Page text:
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Japan Cup to see Arc de Triomphe rematch
The French filly Solemia and the Japanese colt Orfevre, first and second in the Prix de l’Arc de Triomphe in Paris on Oct. 7, meet again in Sunday’s $6.5 million Japan Cup at Toyko Racecourse.
This time, the advantage may be in favor of Orfevre.
The winner of the 2011 Japanese Triple Crown, Orfevre will be favored to win the Grade 1 Japan Cup, which is run over about 1 1/2 miles on turf.
Solemia, an upset winner of the Arc at 33-1, is making her last career start.
Earlier this week at a press conference, trainer Carlos Laffon Parias warned that the journey to Japan took a toll on Solemia.
“This having been her first overseas trip, and over long distance, she seemed to be a little bit tired on arrival and had lost a little weight,” he said. “She gradually recovered in four to five days and regained some weight.
“It is difficult to prepare a horse to its best form after a long trip and having to cope with a completely new environment.”
Owned by Alain and Gerard Wertheimer, Solemia, 4, will be ridden by Olivier Peslier, who described Orfevre as “the strongest runner in the field.
“I had a hard time beating him in the Arc and was fortunate to win,”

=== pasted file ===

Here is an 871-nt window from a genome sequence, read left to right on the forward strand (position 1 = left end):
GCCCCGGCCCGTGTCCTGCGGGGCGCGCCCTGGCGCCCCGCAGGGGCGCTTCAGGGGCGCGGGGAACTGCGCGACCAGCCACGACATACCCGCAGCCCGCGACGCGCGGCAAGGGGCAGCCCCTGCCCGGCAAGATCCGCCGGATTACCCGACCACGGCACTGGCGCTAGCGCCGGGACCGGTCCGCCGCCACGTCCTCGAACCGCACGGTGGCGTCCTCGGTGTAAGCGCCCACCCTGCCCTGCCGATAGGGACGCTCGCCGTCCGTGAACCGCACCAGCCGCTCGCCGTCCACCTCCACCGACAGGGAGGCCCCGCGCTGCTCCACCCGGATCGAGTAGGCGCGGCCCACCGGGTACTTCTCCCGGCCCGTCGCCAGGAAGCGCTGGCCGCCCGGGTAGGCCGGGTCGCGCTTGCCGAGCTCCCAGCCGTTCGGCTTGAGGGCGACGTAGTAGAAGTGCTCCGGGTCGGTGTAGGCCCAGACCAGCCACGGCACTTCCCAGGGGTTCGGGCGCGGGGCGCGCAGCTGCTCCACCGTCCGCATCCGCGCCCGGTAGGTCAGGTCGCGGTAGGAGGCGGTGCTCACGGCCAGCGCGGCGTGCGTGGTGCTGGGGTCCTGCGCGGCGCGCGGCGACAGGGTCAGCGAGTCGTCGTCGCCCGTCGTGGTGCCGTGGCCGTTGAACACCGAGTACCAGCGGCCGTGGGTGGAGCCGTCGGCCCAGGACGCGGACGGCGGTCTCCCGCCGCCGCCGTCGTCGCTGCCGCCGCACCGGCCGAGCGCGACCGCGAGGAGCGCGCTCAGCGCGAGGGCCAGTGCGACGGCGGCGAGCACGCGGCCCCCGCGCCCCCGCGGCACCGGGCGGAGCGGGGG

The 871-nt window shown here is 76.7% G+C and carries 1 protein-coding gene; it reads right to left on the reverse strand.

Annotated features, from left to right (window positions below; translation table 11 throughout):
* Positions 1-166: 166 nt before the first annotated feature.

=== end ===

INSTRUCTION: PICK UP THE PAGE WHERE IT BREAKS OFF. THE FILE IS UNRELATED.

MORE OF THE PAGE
Peslier said at a press conference earlier this week. “He was remarkably strong and a probable winner in that trace. He has the advantage of running on home ground.”
Orfevre, 4, is trained by Yasutoshi Ikee for the Sunday Racing partnership.
Earlier this year, Orfevre won the Grade 1 Takarazuka Kinen in Japan in June and the Group 2 Prix Foy in Paris in September. In the Arc, Orfevre led in the final furlong, but idled late and was beaten a neck.
“I think our loss in the Arc was a typical loss for this horse,” Ikee said. “If he would just run normally, he would be the number-one horse in the world.”
The Japan Cup has a field of 17, including five foreign-based runners – Jakkalberry, Mount Athos, Red Cadeux, Solemia, and Sri Putra. There are no American-based runners, but Jakkalberry did win the American St. Leger at Arlington Park in August. More recently, Jakkalberry was third in the Melbourne Cup on Nov. 6.
Aside from Orfevre, the best hope among the Japanese-trained runners is Tosen Jordan, runner-up in the 2011 Japan Cup.
Poor Orfevre, beaten a neck in the Arc and a nose in the Japan Cup both times from the far outside post. His trainer is right, he might be the best horse in the world right now. Stamina and turn of foot. From reading on the internet, a lot of people think that Gentildonna should have been taken down and Orfevre declared the winner last night.
I'm looking forward to seeing this year's Japan Cup. I enjoy watching international racing, and this is one of the premiere races in the world. I did see Jakkalberry win here in the St. Leger. Nice horse. Of course, most excited about seeing Solemia and Orfevre. Good luck to all, and may we have a fabulous, exciting, safe race.
Watch out for the inconstent Red Cadeux; when he gets his mind on running, he can beat any horse in the world that they put up against him. The question is: Which Red Cadeux will show up this time?
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